The conference committee mired in negotiations over the state’s cigarette tax was supposed to convene at 1:30 the afternoon of April 28 at the Capitol.
After 70 minutes of delay, the meeting came to order. But, there wasn’t much to talk about.
The conference committee, made up of three members of each chamber, voted unanimously and immediately to send a bill to the full chambers that, if passed, would increase the state’s per-pack tax on cigarettes to 68 cents, up 50 cents from the current 18-cent levy that is the third lowest in the U.S.
After conferees voted, the audience in Capitol room 216, made up mostly of healthcare professionals and health advocacy organization officials, erupted in applause.
“This is an investment in our children and in the health of Mississippi,” said Roy Mitchell of the Mississippi Health Advocacy Program.
The House and Senate had been stuck at an impasse, with 11 cents separating the two. Senate leaders had stood their ground at 64 cents per pack. The House had done the same at 75 cents. Negotiations stalled in a separate conference meeting April 21.
“We realized that we needed to come closer together,” said Rep. Percy Watson, D-Hattiesburg, chairman of the Ways and Means Committee that sent the original bill (House Bill 364) to the floor. “I think we were headed in that direction all along.” Watson said he believed the bill would clear the House.
Injecting urgency into the negotiations was the potential for car tag costs to rise. The fund the Legislature uses to reimburse counties for car tag expenses is empty, meaning folks buying tags would have to make up the difference. Under the bill agreed upon by the conference committee, revenue from a cigarette tax increase would replenish the car tag fund.
“That became a major aspect of final considerations,” Watson said.
Sen. Dean Kirby, R-Pearl, chairs the Finance Committee – the Senate’s version of Ways and Means – said in the April 21 negotiating session that any tax above 64 cents would have very little chance of clearing the full Senate.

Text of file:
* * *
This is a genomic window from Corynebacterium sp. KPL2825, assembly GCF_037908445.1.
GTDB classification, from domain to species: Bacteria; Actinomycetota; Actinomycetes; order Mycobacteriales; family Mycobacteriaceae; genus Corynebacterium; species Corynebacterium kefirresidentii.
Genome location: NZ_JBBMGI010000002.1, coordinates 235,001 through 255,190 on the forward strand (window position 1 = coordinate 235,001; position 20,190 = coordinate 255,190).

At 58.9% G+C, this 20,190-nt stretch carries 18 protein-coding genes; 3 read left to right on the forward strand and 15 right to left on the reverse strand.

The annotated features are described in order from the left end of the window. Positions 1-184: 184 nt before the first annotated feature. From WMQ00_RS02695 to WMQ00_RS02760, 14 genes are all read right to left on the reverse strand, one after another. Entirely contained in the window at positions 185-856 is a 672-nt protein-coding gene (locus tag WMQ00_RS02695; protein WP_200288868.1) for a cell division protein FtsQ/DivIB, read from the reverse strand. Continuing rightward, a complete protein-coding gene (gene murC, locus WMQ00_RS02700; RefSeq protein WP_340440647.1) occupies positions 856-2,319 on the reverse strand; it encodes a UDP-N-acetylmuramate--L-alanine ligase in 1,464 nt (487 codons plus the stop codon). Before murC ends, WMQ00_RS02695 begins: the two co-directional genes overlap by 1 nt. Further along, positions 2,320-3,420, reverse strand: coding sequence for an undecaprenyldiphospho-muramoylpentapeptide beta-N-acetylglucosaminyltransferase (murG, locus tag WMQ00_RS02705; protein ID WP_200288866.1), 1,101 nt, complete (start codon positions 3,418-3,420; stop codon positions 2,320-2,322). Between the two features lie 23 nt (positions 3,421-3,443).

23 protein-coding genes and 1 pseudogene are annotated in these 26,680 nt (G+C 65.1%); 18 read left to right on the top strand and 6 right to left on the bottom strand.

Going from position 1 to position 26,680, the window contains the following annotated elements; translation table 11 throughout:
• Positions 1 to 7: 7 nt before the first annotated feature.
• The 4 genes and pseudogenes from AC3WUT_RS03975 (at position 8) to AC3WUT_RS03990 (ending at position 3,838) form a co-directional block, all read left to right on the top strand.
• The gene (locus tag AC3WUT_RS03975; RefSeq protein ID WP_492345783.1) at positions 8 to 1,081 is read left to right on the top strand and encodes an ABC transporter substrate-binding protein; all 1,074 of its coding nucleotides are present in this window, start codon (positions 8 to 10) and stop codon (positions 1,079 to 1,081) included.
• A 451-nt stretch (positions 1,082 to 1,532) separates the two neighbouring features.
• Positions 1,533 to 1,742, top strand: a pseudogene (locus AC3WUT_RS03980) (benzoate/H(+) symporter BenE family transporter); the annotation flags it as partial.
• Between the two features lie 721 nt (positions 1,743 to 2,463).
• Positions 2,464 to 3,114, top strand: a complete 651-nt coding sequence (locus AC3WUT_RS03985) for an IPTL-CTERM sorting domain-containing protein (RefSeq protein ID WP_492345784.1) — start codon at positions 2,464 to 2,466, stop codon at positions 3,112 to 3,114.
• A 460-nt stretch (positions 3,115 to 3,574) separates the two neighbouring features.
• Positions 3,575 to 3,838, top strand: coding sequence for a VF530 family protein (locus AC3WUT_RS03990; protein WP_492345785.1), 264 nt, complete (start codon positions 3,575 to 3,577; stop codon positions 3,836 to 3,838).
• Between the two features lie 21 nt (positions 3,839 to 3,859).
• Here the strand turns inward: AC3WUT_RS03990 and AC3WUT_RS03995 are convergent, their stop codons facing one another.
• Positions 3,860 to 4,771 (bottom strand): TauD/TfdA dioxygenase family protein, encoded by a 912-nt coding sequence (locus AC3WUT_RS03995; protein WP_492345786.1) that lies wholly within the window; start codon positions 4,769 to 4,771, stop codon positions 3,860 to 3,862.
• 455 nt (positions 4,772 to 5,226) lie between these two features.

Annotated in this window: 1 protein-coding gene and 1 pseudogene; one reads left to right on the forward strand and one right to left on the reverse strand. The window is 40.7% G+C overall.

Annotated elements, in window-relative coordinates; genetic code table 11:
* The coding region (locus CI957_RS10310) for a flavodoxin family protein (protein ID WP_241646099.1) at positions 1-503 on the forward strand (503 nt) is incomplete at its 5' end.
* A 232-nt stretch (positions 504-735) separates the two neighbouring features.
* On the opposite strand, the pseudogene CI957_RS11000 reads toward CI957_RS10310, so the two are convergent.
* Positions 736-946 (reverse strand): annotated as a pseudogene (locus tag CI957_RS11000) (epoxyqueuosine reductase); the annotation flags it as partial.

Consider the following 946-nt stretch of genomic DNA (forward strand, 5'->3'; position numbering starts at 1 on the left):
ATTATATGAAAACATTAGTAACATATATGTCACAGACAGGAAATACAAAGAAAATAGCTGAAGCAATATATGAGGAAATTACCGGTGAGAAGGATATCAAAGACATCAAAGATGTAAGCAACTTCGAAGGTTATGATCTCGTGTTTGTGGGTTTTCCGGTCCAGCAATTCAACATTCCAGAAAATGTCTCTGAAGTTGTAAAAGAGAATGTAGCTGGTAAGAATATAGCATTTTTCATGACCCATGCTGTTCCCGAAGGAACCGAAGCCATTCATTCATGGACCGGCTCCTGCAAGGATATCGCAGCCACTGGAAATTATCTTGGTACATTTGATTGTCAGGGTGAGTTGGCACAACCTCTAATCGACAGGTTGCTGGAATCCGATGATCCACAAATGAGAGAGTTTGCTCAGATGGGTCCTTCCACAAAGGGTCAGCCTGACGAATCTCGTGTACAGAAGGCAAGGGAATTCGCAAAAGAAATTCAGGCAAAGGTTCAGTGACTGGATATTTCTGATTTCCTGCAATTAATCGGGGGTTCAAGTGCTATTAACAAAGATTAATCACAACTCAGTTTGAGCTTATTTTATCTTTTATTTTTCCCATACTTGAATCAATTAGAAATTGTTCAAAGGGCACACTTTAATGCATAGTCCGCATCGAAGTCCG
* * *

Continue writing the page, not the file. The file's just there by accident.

Kirby said Tuesday that six senators who originally opposed anything over 64 cents had agreed to vote in favor of the 68-cent tax in the last seven days.
“We made some calls, talked to several senators and we feel like we have the votes to pass 68,” Kirby said after the meeting adjourned. “To be honest with you, I’m not sure I could have passed 69. I feel very comfortable that I could not have passed 70.”
The bill still has to clear both chambers — legislators reconvene the 2009 regular session Wednesday — and earn Gov. Haley Barbour’s signature.
Barbour spokesman Dan Turner said last week that the final figure was not as important to Barbour as the revenue estimate attached to it. “He also is concerned that (lawmakers) don’t spend more than it generates,” Turner said. “It sounds like they have satisfied most of his major concerns.”
Lawmakers will re-start the 2009 session at 1 p.m. Wednesday, after adjourning so the full effect of the American Recovery and Reinvestment Act on the state’s budget. Mississippi will eventually receive about $2.8 billion from the stimulus package to fund a litany of things, including road and bridge repairs, education and Medicaid, which are among the most expensive items the state has to pay for annually.
Contact MBJ staff writer Clay Chandler at firstname.lastname@example.org .